On a late summer’s night, a young woman jumps in her car, her hands slippery with blood on the steering wheel. Taking her five-year-old son, Nathalie flees to the only safe haven she knows: the island of Gråskär off the coast of Fjällbacka…
Meanwhile, Detective Patrik Hedström has barely stepped foot inside his office following a lengthy sick leave before he catches a murder investigation.
A man has been murdered in his home: the victim, Mats Sverin, was the council’s financial director, heading up a regeneration project worth millions. But when Patrik and his team start digging into the dead man’s life, all they can uncover is unanswered questions. Why was Mats in such a rush to return to his home town of Fjällbacka after years in Gothenburg? And is it pure coincidence that Mats’s childhood sweetheart Nathalie has also suddenly returned to the area? Mats visited Nathalie on Gråskär before his death.
The locals call the island ‘The Ghost Isle’ – they say that it’s haunted, and that the dead have something to tell the living. But will anyone get close enough to uncover the dark secrets that lurk there?
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Customer ReviewsMost Helpful
By Dragon on 06-05-13
Not her best
This one has all Lackberg's strangely compelling, page-turning feel to it (this translates well into audiobook - one does want to keep listening). Her writing is not always very literary and can seem clumsy at times, but it seems sincere, as though she really has something to say, and therefore holds the attention. The reading is very good.
There is a modern murder (grim), a historical disappearance (also fairly grim), and a modern family drama (unremittingly tragic). There are some other sub-plots as well, and none of those is a barrel of laughs. Lackberg keeps the attention well focussed on all these as the story rolls along, and I did much enjoy the company of the detectives bumbling through the case as they unfold the modern mysteries.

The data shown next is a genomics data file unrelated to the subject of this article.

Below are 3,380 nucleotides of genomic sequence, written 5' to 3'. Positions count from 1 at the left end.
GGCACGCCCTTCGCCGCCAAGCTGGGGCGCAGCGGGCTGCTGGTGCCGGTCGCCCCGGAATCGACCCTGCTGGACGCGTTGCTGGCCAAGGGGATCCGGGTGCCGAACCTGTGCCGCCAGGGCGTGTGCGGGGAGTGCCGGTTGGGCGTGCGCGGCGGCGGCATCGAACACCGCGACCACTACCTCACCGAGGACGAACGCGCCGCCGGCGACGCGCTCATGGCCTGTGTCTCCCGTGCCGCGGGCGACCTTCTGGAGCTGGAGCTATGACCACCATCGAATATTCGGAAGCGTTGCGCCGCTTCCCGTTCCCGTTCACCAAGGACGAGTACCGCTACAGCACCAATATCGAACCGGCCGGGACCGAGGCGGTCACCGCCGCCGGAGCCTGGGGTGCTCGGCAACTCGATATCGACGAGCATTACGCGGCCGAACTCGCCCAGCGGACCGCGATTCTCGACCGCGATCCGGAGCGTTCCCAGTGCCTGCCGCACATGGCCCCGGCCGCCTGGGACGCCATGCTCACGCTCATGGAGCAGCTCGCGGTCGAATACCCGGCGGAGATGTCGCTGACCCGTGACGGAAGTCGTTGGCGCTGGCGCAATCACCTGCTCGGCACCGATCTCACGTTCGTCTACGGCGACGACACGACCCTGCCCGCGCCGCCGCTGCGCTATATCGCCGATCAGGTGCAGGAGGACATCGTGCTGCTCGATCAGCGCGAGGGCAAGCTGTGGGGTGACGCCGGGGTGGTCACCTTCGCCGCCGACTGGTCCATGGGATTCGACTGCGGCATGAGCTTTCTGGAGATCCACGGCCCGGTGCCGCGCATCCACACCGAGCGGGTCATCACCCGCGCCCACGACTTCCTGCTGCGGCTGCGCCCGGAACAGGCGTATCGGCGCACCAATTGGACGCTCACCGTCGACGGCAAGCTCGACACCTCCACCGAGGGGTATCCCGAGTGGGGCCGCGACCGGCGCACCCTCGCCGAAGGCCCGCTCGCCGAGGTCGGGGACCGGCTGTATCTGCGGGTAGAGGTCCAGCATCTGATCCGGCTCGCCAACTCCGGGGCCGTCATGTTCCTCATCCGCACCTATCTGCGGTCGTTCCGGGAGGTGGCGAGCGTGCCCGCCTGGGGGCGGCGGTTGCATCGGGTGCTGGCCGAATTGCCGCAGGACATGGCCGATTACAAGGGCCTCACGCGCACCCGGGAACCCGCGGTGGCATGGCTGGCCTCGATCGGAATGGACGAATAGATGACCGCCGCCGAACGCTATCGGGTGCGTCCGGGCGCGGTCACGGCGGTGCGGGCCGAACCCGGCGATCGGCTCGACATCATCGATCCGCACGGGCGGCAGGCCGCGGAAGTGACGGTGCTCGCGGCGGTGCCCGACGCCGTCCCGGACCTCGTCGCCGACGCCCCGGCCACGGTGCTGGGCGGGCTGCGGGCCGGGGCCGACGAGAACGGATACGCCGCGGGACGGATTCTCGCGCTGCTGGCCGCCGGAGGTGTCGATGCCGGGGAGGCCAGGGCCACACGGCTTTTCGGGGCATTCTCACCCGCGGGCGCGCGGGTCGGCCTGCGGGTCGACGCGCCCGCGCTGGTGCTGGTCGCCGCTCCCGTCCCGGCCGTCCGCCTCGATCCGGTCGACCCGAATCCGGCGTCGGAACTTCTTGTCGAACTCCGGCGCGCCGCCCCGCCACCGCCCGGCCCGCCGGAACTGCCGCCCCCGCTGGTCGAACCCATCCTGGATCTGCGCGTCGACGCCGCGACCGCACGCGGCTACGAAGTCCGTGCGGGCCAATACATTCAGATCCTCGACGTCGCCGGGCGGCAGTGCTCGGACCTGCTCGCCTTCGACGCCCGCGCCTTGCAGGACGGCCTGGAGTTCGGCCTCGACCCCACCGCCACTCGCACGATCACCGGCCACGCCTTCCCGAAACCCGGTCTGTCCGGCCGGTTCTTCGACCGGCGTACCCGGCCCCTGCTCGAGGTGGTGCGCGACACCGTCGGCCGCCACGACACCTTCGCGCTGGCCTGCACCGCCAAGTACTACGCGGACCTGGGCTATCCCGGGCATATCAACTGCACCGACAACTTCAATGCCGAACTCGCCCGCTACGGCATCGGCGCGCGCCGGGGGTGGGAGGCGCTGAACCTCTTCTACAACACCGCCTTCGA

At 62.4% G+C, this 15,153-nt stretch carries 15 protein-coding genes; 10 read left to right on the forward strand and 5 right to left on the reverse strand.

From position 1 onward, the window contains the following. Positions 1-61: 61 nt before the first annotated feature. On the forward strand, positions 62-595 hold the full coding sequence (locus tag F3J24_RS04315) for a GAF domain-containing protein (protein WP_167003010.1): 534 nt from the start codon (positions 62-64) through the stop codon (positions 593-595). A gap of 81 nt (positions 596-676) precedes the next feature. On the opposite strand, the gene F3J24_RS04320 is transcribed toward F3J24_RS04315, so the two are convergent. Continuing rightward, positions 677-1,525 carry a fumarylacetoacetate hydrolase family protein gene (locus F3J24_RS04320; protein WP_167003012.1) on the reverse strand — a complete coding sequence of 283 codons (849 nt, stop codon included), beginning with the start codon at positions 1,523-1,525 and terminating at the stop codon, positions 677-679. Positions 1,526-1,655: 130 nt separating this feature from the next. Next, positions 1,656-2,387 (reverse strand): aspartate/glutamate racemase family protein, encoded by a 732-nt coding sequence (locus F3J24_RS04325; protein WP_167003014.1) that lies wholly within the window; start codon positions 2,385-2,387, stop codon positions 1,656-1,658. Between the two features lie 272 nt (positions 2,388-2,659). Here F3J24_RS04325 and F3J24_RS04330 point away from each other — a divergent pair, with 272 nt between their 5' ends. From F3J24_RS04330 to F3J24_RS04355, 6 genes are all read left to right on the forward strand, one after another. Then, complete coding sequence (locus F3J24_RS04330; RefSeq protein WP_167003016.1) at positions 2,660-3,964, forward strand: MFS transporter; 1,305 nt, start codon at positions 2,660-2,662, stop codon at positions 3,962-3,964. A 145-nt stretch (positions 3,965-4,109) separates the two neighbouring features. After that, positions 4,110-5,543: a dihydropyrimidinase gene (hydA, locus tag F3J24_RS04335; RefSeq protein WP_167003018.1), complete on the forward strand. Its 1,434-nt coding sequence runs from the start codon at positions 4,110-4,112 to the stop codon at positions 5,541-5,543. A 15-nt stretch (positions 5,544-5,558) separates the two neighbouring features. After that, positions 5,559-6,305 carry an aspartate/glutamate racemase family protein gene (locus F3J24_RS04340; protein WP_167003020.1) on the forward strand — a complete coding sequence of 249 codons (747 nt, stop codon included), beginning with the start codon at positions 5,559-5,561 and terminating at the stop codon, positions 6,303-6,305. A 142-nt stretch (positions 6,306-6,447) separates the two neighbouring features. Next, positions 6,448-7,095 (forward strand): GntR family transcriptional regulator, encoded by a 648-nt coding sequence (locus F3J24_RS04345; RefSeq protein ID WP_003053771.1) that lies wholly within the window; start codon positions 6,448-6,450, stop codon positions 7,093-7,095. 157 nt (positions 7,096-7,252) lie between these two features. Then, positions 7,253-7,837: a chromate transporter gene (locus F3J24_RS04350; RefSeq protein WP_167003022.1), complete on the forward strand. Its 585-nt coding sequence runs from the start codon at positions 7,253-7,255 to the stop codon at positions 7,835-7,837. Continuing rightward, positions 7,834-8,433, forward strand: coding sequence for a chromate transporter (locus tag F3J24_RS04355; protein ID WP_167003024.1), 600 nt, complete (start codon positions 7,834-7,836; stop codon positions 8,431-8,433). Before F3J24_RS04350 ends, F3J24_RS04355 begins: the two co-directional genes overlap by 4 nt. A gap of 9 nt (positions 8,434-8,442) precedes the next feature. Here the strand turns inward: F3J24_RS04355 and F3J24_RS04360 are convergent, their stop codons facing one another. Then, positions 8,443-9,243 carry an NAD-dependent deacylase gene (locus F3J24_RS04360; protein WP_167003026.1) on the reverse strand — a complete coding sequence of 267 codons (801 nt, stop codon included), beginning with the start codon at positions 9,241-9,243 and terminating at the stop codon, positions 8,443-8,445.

Two big problems for me (1) the modern mystery is just too obvious, I had it very early on, and after a long listen the denouement did not add much (unlike her other books) (2) it was all way too depressing, and pretty much every one of the interwoven stories started and ended glum.
In some of Lackberg's other books there is a more even balance between light and dark, and they are better for it.
2 of 2 people found this review helpful
Customer ReviewsMost Helpful
By Jeanette on 23-04-13
What would have made Patrick Hedstrom and Erica Falck (7) – The Lost Boy better?
I wonder if the translation to English lost much of the impact. I found the constant use of common similes and metaphors childish and infuriating.
The story itself was gripping - but I struggled to continue listening as the writing constantly annoyed me.
I also did not like the narration - the tone varied between condescending and pathetic - not enough variation for other compex characters again - most annoying
What was the most interesting aspect of this story? The least interesting?
The relationship between the "now" and "then" - which had me trying to work out the connection.
Re reference to parts already told. Did the writer think I couldn't remember?
Who would you have cast as narrator instead of Robin Bowerman?
What character would you cut from Patrick Hedstrom and Erica Falck (7) – The Lost Boy?
The Super - time he went!